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A year in, Cedar Riverside Opportunity Center exceeds expectations for job placement

MinnPost photo by Ibrahim Hirsi
Cedar Riverside Opportunity Center is a product of a public-private partnership that seeks to increase employment participation for residents of Cedar Riverside neighborhood.

When Minneapolis’ Cedar Riverside Opportunity Center opened for business last March, Mohamed Ali wasn’t totally sure how many jobseekers would come to the site for employment services, at least at first.  

“Our goal for the first year was to have 150 people find jobs,” said Ali, a program director at the center. “But we exceeded that number. We had a really successful year.”

The Opportunity Center is a product of a public-private partnership that seeks to increase employment participation for residents of Cedar Riverside neighborhood, which has long boasted one of the highest unemployment rates in the state.

The partners include the city of Minneapolis, Hennepin County, EMERGE Community Development and Minneapolis Community and Technical College (MCTC). Representatives from these partners are on-site each day to provide wrap-around services for unemployed and underemployed residents, connecting them to job opportunities and career training programs.

During its first 10 months of service, the center managed to assist nearly 500 people to find jobs, according to data the agency provided to MinnPost. Of those, about 300 people landed low-skill jobs that pay $9.50-11:50 per hour; the rest were placed into jobs that pay $12 or higher.

The employers that have the most consistent presence at the Opportunity Center include Medtronic, Fairview Hospital, Andersen Windows, Target Field and Minneapolis-St. Paul International Airport. They’ve held on-site job interviews or host regular employment fairs that drew scores of jobseekers, most of them Ethiopian or Somali immigrants.

How the center works  

When jobseekers arrive at the Opportunity Center, the first thing that the center’s employment coaches assist them with is creating résumés. That’s because many of the clients are new to the country and don’t have employment histories in the U.S.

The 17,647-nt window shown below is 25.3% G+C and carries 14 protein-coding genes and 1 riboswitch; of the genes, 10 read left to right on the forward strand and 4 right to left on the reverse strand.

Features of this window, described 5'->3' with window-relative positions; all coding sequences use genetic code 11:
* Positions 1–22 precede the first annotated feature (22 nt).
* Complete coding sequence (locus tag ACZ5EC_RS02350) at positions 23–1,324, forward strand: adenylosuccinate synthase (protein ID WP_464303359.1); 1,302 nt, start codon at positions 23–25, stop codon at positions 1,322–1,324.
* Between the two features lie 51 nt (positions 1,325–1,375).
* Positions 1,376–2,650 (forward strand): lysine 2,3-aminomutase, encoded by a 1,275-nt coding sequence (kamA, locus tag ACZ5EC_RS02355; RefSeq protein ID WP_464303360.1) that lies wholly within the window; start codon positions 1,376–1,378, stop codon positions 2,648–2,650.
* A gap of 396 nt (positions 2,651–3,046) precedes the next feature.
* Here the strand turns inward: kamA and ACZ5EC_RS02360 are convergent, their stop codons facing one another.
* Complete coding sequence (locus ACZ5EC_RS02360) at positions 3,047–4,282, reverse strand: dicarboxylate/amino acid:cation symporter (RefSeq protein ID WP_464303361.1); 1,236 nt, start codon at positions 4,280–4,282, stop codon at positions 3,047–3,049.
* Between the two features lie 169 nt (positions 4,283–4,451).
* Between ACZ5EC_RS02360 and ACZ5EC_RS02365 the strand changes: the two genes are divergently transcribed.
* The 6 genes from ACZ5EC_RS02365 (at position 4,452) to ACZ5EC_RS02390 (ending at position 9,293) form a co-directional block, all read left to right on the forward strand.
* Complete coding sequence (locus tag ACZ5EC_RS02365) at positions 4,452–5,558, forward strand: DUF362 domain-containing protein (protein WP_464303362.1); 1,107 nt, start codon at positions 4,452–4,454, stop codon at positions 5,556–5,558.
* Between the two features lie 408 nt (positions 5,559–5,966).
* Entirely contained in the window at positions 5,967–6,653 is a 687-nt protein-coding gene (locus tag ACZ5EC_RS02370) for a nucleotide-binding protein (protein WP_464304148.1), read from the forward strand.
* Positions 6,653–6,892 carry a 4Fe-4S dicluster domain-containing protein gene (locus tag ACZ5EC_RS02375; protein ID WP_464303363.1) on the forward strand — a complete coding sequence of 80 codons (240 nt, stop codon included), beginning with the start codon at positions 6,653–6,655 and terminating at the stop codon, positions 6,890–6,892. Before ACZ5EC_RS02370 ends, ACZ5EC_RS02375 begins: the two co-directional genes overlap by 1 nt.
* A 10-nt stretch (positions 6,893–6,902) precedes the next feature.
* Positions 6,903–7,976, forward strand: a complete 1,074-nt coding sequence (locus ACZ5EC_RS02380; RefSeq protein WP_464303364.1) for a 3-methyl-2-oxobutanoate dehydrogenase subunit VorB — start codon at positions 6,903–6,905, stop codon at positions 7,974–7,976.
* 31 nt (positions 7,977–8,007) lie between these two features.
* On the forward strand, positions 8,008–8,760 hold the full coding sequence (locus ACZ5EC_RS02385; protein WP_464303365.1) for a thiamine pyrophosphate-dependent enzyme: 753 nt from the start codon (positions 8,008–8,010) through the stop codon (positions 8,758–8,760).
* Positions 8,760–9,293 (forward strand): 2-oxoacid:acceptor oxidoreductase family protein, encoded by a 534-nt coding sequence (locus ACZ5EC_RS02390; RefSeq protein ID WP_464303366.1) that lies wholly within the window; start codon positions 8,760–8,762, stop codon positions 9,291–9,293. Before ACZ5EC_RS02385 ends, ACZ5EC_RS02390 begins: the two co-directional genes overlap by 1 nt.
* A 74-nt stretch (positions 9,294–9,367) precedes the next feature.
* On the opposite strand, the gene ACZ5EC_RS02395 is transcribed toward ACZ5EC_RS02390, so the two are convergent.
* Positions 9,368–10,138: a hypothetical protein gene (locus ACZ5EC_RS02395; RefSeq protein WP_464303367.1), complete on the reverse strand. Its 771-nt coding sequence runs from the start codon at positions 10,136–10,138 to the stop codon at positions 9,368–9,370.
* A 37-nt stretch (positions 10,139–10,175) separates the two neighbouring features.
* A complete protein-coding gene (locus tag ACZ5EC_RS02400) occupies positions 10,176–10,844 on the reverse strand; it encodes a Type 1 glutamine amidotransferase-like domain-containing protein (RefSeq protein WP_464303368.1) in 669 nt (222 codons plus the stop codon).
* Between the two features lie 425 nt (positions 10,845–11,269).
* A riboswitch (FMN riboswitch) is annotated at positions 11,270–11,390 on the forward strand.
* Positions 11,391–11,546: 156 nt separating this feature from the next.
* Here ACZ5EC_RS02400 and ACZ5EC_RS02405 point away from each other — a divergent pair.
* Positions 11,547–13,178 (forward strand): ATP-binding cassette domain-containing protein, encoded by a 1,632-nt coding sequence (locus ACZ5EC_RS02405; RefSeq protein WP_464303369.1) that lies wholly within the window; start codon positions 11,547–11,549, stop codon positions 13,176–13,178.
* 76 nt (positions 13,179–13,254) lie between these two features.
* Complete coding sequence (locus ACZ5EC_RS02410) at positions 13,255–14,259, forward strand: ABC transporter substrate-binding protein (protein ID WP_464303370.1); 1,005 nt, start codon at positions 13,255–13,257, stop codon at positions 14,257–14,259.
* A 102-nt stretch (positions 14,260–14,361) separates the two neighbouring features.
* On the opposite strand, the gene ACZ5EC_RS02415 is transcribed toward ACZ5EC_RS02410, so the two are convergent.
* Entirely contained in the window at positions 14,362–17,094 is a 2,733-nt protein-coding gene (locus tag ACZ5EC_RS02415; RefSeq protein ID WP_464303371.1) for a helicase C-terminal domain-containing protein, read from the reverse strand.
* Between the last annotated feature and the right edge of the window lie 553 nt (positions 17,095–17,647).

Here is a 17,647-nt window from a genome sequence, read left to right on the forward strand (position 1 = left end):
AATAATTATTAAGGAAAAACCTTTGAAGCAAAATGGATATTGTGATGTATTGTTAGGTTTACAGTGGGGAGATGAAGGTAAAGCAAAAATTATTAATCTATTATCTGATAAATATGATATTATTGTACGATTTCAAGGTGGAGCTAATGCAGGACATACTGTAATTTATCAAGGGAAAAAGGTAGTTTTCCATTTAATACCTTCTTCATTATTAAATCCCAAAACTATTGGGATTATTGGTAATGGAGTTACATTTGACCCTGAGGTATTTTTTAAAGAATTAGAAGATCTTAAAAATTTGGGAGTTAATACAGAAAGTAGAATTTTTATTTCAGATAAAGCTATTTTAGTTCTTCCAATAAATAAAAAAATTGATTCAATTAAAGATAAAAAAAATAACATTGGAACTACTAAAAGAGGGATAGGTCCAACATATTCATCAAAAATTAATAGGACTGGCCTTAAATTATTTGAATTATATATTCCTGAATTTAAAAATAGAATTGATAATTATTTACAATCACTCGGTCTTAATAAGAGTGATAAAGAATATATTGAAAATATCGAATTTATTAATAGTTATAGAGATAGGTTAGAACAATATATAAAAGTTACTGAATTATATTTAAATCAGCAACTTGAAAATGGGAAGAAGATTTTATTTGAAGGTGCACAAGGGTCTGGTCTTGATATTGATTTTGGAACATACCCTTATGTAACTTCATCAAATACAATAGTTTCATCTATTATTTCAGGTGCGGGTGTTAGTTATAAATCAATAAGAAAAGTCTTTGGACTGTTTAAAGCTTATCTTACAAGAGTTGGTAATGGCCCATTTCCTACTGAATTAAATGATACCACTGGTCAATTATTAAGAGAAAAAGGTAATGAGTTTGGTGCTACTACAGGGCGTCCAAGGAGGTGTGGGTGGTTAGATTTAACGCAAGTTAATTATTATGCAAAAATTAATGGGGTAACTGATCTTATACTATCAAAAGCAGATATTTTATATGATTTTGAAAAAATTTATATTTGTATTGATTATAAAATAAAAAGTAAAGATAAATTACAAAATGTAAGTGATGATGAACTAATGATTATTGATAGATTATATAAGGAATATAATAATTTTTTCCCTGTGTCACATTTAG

Jobseekers are then placed into jobs that fit with their education, previous job experience and career interest.“We’ll look at the options they have,” Ali said. “Because if you don’t have a vehicle, we cannot send you out to Shakopee or Minnetonka. We would find jobs that are on bus lines or close to bus lines.”

Another lesson that Ali has learned since the Opportunity Center was opened for service is that clients often prefer jobs to school. For example, though the center also helps its clients to enroll in a GED program, only five people have signed up for the program so far — and no one has yet completed it.     

Saeed Bihi, manager of the Opportunity Center, is optimistic that more people will utilize a new short-term health care training program, which the center plans to start soon in collaboration with the city of Minneapolis, Fairview and MCTC.   

The six-week training program will be offered at MCTC to prepare participants for jobs in medical billing and coding as well as in cleaning surgical instruments, which provides might provide better wages than what many earn now.

“We are also cutting a number of required classes that aren’t necessary for the course,” Bihi said. “MCTC is willing to take out the mandatory placement test so people are not discouraged to go to the classes.”

Lessons learned

Since the Opportunity Center opened, Ali and Bihi have watched as Cedar Riverside has become a go-to place for major Twin Cities companies seeking to access ready workers.

One reason for that, the two leaders say, is because the neighborhood has many unemployed and underemployed residents, who are eager to take on new employment opportunities. The other reason, they added, is that most of the jobseekers from the area have clean criminal records.

“In some other neighborhoods, you may have people who are looking for jobs but companies are declining them because they have criminal records,” Bihi said. In Cedar Riverside neighborhood, on the other hand, “about 98 percent of the people” have a clean criminal background, Bihi said, based on the records of those who came to the center for services.

Another aspect that Ali and his team learned about their clients is that a high number of people who found employment through the Opportunity Center have remained at the same workplace for many months.

The center has tracked its clients’ retention rates throughout the time the site has been in service. Ali and his team have followed up with the individuals three months after they helped them find jobs. They found that 80 percent of the clients were still working at the same workplace.

When they tracked another group of individuals six months after they had begun working, they found that 70 percent of them were still working for the same companies that hired them through the Opportunity Center.

The center also learned that the biggest challenge that many jobseekers face is lack of transportation, though he hopes that a new initiative that’s now in the works would help address the problem.

“In 2018, we are planning to buy our own van,” he said. “We can use that van to transport jobseekers from here to their workplaces until they can afford their own transportation.”  

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